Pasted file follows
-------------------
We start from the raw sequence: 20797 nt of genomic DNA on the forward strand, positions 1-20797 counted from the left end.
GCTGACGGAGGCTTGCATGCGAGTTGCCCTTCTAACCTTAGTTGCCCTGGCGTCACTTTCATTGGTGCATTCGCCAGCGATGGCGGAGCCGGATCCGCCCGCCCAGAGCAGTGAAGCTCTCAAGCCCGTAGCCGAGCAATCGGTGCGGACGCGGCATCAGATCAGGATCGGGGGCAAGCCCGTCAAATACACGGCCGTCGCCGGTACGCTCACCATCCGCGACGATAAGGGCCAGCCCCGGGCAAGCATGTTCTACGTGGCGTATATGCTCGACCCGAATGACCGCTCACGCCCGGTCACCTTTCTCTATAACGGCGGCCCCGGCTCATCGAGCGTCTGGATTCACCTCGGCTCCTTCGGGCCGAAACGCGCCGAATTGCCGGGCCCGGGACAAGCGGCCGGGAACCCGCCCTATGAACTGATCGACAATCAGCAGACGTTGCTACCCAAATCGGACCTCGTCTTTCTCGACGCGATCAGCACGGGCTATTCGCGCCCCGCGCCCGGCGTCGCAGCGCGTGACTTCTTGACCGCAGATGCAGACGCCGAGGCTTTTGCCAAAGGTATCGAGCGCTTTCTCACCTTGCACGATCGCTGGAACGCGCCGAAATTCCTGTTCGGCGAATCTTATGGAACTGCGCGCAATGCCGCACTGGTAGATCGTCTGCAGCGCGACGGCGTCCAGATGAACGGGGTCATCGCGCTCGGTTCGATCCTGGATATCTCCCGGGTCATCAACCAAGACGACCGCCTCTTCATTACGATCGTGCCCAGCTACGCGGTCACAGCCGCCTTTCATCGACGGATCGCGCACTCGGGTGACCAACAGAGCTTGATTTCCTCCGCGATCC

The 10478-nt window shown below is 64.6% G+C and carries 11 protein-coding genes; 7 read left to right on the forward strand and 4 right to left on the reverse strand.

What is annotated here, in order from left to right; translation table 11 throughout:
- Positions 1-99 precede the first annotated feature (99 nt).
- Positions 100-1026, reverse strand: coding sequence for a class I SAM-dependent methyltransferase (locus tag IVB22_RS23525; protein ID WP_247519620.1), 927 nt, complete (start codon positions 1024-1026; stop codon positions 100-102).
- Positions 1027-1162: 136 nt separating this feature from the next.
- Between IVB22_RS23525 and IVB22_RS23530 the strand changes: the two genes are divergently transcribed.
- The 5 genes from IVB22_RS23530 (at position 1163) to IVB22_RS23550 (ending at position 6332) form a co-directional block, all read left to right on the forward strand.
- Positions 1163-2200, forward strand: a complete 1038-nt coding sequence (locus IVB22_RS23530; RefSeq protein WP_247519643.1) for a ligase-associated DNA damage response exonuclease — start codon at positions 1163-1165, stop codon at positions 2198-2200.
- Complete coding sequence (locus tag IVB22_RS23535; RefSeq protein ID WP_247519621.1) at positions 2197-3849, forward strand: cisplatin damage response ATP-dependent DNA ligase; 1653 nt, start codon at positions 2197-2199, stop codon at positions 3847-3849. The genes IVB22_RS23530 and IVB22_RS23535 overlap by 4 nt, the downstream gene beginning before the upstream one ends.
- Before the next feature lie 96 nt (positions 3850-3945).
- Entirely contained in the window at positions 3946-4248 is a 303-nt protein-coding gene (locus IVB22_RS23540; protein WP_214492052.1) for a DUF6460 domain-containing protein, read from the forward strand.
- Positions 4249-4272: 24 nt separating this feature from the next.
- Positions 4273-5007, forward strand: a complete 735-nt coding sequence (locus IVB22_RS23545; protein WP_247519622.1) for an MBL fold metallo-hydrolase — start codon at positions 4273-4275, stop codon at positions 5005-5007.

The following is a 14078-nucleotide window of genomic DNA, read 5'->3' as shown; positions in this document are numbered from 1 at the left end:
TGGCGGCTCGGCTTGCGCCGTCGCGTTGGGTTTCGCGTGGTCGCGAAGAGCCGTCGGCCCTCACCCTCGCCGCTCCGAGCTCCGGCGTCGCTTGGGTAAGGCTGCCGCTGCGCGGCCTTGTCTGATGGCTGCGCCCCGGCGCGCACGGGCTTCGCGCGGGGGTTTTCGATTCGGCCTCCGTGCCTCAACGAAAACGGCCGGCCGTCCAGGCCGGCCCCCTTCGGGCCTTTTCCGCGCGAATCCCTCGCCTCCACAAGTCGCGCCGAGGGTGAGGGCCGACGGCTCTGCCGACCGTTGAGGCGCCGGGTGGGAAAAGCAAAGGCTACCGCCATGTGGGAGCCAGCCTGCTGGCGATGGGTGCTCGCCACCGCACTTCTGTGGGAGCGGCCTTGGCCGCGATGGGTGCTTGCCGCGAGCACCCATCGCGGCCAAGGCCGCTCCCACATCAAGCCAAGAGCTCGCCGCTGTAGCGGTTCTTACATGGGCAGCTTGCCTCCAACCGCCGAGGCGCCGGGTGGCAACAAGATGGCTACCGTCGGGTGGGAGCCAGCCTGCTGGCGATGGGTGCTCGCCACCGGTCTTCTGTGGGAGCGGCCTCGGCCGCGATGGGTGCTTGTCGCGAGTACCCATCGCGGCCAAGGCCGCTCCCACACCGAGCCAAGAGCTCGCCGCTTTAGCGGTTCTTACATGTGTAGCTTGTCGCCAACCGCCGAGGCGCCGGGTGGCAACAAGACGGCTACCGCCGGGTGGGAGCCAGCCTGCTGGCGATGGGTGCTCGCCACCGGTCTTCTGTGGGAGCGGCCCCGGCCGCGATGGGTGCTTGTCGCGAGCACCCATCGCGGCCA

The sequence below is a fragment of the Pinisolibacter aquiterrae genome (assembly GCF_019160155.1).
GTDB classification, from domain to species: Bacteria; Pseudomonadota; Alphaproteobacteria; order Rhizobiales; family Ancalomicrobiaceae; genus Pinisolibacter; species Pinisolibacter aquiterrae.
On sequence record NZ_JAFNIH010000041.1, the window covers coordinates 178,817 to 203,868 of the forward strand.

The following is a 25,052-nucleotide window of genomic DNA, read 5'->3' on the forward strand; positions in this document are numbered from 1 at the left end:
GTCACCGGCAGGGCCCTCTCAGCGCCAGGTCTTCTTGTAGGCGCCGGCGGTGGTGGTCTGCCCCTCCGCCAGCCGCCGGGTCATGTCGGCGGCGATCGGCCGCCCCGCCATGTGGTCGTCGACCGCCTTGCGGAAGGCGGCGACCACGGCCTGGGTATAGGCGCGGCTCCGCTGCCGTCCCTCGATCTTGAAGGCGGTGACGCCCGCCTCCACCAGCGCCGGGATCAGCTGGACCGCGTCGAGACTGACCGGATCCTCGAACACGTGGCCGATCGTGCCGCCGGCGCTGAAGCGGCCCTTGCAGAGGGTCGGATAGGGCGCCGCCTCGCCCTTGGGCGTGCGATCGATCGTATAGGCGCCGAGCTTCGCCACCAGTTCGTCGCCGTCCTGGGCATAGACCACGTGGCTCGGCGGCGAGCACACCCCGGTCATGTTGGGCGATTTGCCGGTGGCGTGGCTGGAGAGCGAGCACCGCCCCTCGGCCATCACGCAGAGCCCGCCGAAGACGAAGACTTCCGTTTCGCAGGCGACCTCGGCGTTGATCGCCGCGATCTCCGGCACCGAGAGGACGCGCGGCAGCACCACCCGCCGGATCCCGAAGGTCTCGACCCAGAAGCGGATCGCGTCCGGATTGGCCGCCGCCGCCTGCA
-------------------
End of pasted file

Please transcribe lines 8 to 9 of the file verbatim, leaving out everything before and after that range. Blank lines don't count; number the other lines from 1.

- Between IVB22_RS23525 and IVB22_RS23530 the strand changes: the two genes are divergently transcribed.
- The 5 genes from IVB22_RS23530 (at position 1163) to IVB22_RS23550 (ending at position 6332) form a co-directional block, all read left to right on the forward strand.